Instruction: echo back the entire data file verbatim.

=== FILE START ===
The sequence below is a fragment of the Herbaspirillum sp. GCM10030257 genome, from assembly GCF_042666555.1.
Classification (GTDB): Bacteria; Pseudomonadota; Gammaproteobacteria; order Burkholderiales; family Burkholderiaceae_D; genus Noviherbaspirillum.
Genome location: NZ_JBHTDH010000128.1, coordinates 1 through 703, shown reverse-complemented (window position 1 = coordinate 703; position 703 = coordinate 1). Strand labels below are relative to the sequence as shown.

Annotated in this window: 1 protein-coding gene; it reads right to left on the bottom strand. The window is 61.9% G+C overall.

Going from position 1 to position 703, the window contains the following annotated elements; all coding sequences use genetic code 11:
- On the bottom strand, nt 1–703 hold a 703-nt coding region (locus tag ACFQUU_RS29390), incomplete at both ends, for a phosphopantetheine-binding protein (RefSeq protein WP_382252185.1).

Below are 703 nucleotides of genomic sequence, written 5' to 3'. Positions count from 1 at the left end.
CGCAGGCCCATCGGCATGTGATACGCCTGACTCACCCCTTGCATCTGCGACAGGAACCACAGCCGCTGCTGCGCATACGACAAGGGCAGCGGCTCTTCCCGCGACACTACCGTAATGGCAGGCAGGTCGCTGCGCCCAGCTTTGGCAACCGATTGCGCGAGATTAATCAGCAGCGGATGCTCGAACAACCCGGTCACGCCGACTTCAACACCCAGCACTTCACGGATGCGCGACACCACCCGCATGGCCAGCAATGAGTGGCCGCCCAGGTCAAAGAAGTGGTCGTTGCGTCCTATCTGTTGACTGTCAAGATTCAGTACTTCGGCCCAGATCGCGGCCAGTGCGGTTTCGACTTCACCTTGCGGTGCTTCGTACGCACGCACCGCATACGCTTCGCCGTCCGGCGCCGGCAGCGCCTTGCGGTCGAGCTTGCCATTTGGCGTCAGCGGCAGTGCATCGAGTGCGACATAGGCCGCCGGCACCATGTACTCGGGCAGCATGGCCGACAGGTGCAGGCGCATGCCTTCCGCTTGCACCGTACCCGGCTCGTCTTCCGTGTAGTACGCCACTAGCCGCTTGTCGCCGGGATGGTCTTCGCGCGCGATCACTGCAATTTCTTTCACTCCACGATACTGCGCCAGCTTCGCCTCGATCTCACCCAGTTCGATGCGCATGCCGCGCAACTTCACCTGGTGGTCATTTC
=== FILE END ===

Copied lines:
The sequence below is a fragment of the Herbaspirillum sp. GCM10030257 genome, from assembly GCF_042666555.1.
Classification (GTDB): Bacteria; Pseudomonadota; Gammaproteobacteria; order Burkholderiales; family Burkholderiaceae_D; genus Noviherbaspirillum.
Genome location: NZ_JBHTDH010000128.1, coordinates 1 through 703, shown reverse-complemented (window position 1 = coordinate 703; position 703 = coordinate 1). Strand labels below are relative to the sequence as shown.

Annotated in this window: 1 protein-coding gene; it reads right to left on the bottom strand. The window is 61.9% G+C overall.

Going from position 1 to position 703, the window contains the following annotated elements; all coding sequences use genetic code 11:
- On the bottom strand, nt 1–703 hold a 703-nt coding region (locus tag ACFQUU_RS29390), incomplete at both ends, for a phosphopantetheine-binding protein (RefSeq protein WP_382252185.1).

Below are 703 nucleotides of genomic sequence, written 5' to 3'. Positions count from 1 at the left end.
CGCAGGCCCATCGGCATGTGATACGCCTGACTCACCCCTTGCATCTGCGACAGGAACCACAGCCGCTGCTGCGCATACGACAAGGGCAGCGGCTCTTCCCGCGACACTACCGTAATGGCAGGCAGGTCGCTGCGCCCAGCTTTGGCAACCGATTGCGCGAGATTAATCAGCAGCGGATGCTCGAACAACCCGGTCACGCCGACTTCAACACCCAGCACTTCACGGATGCGCGACACCACCCGCATGGCCAGCAATGAGTGGCCGCCCAGGTCAAAGAAGTGGTCGTTGCGTCCTATCTGTTGACTGTCAAGATTCAGTACTTCGGCCCAGATCGCGGCCAGTGCGGTTTCGACTTCACCTTGCGGTGCTTCGTACGCACGCACCGCATACGCTTCGCCGTCCGGCGCCGGCAGCGCCTTGCGGTCGAGCTTGCCATTTGGCGTCAGCGGCAGTGCATCGAGTGCGACATAGGCCGCCGGCACCATGTACTCGGGCAGCATGGCCGACAGGTGCAGGCGCATGCCTTCCGCTTGCACCGTACCCGGCTCGTCTTCCGTGTAGTACGCCACTAGCCGCTTGTCGCCGGGATGGTCTTCGCGCGCGATCACTGCAATTTCTTTCACTCCACGATACTGCGCCAGCTTCGCCTCGATCTCACCCAGTTCGATGCGCATGCCGCGCAACTTCACCTGGTGGTCATTTC